Re: [xsl] A general question

Subject: Re: [xsl] A general question
From: Peter Davis <pdavis152@xxxxxxxxx>
Date: Mon, 18 Feb 2002 14:26:08 -0800
On Monday 18 February 2002 11:38, TP wrote:
> > It would make it browser independent, but I'm not sure it would make it
> > faster (more work being done on the server, so unless you have a very
> > small number of people using your web site or a very beefy server it would
> > actually make it slower).
> So, is it not a good idea to parse on the back end if by doing so, we lose
> performance. What do developers generally do? Do they use front-end parsing
> or back-end parsing? I know that there are a few book authors on this list.
> What would you recommend?

It all depends on your requirements.  If you don't need browser independence, 
then you should stick with MSXML and IE on the client side (unless you are 
also worried about the other drawbacks Michael Kay outlined).

If you need browser independence, then there is no way to do it except for 
server-side transformation.  If you are worried about speed, then you should 
still try it, run some benchmarks, and try to optimize your stylesheet 
(compile it with XSLTC or experiment with different processors, don't use 
'//' axis, or any number of tricks outlined in several threads from 
xsl-list).  Also experiment with caching the result of the transformation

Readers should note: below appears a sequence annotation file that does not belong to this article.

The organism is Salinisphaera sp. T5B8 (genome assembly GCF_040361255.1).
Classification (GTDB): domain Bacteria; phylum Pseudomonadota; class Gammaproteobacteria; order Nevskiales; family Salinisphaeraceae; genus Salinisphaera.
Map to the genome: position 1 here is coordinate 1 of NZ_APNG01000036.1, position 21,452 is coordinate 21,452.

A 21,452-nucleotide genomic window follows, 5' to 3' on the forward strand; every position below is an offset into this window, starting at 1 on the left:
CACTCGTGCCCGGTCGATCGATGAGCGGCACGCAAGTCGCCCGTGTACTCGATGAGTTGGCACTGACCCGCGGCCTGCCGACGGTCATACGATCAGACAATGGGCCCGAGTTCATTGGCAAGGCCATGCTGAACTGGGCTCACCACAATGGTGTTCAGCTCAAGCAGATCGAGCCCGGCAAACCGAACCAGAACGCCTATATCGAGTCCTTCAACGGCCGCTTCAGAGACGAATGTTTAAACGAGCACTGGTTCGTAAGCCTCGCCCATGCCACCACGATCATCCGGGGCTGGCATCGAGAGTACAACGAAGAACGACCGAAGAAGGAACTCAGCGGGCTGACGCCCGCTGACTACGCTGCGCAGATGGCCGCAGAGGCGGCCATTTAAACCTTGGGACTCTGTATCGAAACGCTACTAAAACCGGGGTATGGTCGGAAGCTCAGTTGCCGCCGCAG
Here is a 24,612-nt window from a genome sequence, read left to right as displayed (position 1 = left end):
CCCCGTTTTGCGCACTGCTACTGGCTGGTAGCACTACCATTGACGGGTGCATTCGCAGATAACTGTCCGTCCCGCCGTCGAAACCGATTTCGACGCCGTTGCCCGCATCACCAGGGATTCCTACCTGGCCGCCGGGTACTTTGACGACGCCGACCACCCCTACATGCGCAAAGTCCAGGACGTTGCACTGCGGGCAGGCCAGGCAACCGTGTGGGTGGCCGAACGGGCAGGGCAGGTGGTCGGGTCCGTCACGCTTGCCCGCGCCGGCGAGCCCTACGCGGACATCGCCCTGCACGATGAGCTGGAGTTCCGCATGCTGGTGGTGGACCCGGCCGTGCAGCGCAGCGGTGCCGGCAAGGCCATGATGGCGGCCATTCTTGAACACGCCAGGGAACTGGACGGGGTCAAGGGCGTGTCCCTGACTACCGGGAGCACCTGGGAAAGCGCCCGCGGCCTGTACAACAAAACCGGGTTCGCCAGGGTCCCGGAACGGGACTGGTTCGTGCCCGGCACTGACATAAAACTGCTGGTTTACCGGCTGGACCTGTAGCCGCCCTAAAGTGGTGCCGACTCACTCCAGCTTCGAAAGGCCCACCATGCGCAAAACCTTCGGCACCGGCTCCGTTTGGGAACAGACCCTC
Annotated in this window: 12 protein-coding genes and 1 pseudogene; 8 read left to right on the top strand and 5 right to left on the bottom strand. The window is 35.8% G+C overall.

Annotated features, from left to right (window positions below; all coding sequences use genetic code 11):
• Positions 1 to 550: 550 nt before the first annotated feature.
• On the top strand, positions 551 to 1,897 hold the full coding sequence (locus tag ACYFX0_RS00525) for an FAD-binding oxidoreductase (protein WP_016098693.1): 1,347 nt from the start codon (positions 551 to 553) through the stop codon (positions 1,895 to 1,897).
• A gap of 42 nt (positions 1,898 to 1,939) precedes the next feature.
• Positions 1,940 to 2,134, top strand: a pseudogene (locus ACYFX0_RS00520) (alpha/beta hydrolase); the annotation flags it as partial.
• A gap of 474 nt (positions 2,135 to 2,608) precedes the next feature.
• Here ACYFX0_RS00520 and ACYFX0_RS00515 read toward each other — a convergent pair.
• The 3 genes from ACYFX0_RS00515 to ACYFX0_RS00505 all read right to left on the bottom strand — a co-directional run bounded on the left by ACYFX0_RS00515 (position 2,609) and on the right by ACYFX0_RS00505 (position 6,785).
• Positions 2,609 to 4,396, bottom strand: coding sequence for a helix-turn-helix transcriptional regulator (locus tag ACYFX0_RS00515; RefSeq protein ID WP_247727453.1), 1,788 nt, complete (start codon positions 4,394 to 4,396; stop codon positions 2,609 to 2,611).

(ie., only transform on the server once).

If you still have problems with speed, then one trick that has been done 
before is to look at the User-Agent header that is sent by the browser.  If 
it is IE with MSXML, or if your stylesheet can work with Mozilla, then you 
can send the XML directly to the client.  If it is another browser that 
doesn't do client-side transformations, then you can do the transformation on 
the server and send the result.  Since the majority of browsers are in fact 
capable of doing the transformation, this would reduce the load on your 
server a lot, while still supporting the older browsers.  Exactly how this is 
done of course depends on your server-side language and architecture.

Peter Davis
Desist from enumerating your fowl prior to their emergence from the shell.

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